And the hits keep on coming with two separate “peeks” discuss parts one and two of Batman: The Dark Knight Returns. These fill a total of 19 minutes, 28 seconds and include comments from Carlin, Oliva, casting director Andrea Romano, screenwriter Bob Goodman, co-producer Alan Burnett, executive producer Bruce Timm, and actors Peter Weller, David Selby, Ariel Winter, Michael McKean, Michael Emerson and Mark Valley.
We get notes about story and characters as well as cast and performances. These become basic advertisements and not much more.
Under From the DC Comics Vault, we find six animated episodes: Justice League Unlimited’s “The Doomsday Sanction” (23:02), Batman: The Brave and the Bold’s “Darkseid Descending!” (22:52), Legion of Super Heroes’ “Dark Victory” parts 1 and 2 (45:42), Superman: The Animated Series’ “Heavy Metal” (20:52) and Justice League Unlimited’s “Panic in the Sky” (23:04).
“Dark Victory” focuses on a conflict with Brainiac. Why do these appear alongside Death? I don’t know. Sure, they involve a post-Death Superman spinoff and an alien threat, but otherwise there’s no major link.
Whatever the reason for their inclusion, the “Dark Victory” episodes offer passable entertainment. They give us a reasonably interesting story but the cartoony depiction doesn’t suit the basic drama at hand.
“Metal” appears here because it shares the character Steel with Reign, whereas “Panic” pops up for less obvious reasons. Sure, the Justice League appears in Reign, but that seems to be the only connection. Whatever the case, both shows offer some entertainment value.
Those four appeared on the prior Death of Superman and Reign of the Supermen releases, but the other two didn’t. “Sanction” offers an obvious connection because it features Doomsday, but it doesn’t become an especially compelling adventure.
Finally, “Descending” involves a Superman villain, though it uses Batman and his new version of the Justice League, not the Man of Steel. It follows the series’ usual comedic style and entertains.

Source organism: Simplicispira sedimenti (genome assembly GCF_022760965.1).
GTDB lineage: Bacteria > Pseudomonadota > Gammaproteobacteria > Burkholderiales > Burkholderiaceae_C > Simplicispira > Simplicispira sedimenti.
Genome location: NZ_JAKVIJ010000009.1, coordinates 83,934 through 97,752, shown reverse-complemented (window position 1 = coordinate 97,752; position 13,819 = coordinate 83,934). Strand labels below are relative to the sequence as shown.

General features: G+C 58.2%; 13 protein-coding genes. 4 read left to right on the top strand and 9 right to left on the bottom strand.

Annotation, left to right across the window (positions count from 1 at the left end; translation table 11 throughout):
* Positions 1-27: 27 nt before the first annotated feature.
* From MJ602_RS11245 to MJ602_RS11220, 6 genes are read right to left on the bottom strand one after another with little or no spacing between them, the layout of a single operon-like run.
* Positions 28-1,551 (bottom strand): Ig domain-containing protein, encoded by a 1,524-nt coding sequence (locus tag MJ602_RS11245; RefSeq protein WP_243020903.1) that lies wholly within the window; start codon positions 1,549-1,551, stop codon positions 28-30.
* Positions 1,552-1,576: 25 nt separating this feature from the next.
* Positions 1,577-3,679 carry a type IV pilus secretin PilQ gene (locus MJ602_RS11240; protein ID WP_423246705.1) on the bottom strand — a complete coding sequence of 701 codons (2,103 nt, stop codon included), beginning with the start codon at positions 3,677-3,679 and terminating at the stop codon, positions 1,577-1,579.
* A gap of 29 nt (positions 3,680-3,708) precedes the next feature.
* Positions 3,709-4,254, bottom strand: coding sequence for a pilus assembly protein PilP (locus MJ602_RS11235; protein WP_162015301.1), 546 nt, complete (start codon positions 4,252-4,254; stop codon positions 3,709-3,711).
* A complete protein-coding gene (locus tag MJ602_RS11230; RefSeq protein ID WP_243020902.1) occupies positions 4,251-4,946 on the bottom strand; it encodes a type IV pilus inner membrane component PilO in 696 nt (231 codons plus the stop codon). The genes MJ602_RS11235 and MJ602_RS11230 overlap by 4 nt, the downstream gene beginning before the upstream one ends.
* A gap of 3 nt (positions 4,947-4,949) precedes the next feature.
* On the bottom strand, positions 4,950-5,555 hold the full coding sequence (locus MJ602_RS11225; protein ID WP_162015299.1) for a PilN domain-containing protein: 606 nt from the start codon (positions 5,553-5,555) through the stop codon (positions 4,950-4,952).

New to this package, Long Live Superman runs 45 minutes, 46 seconds and offers info from DiDio, Bogdanove, writer Louise Simonson, writers/artists Neal Adams and Jerry Ordway, artist Brett Breeding, writer/editor Denny O’Neil, author Danny Fingeroth, and DC CCO Jim Lee.
“Live” looks at the enduring appeal of Superman as well as aspects of the character’s long history. Some insights about changes/evolution over the decades materializes, and I like the shots of comics and other media across this span.
However, much of “Live” feels like a mix of general praise and mediocre history. It’s a watchable piece but not one with much insight.
The Blu-ray opens with an ad for Batman: Hush. Trailers adds promos for Joker and Teen Titans Go! Vs. Teen Titans.
On a separate 4K UHD, we get Superman/Doomsday. The very first entry in the DC Animated series, it offers another interpretation of the Death of Superman graphic novel.
For more details about the film itself, click this link. This becomes the movie’s 4K UHD debut, and it shares the same audio as the Blu-ray in the link.
The 4K UHD visuals offer the usual improvements, though. The 4K Doomsday offers better accuracy, deeper blacks and brighter colors. It turns into a nice upgrade and a good bonus here.
Note that the 4K UHD of Doomsday eliminates the extras from the Blu-ray. That comes as a disappointment.
The 4K UHD box also includes a Steel figure.
As an adaptation of a famous graphic novel, The Death and Return of Superman works pretty well. While the second half tops the first, the whole package does enough to offer an engaging enterprise. The 4K UHD boasts excellent visuals along with solid audio and a selection of bonus materials highlighted by the 4K UHD debut of Superman/Doomsday. If you don’t already own the separate movies, this becomes a good purchase.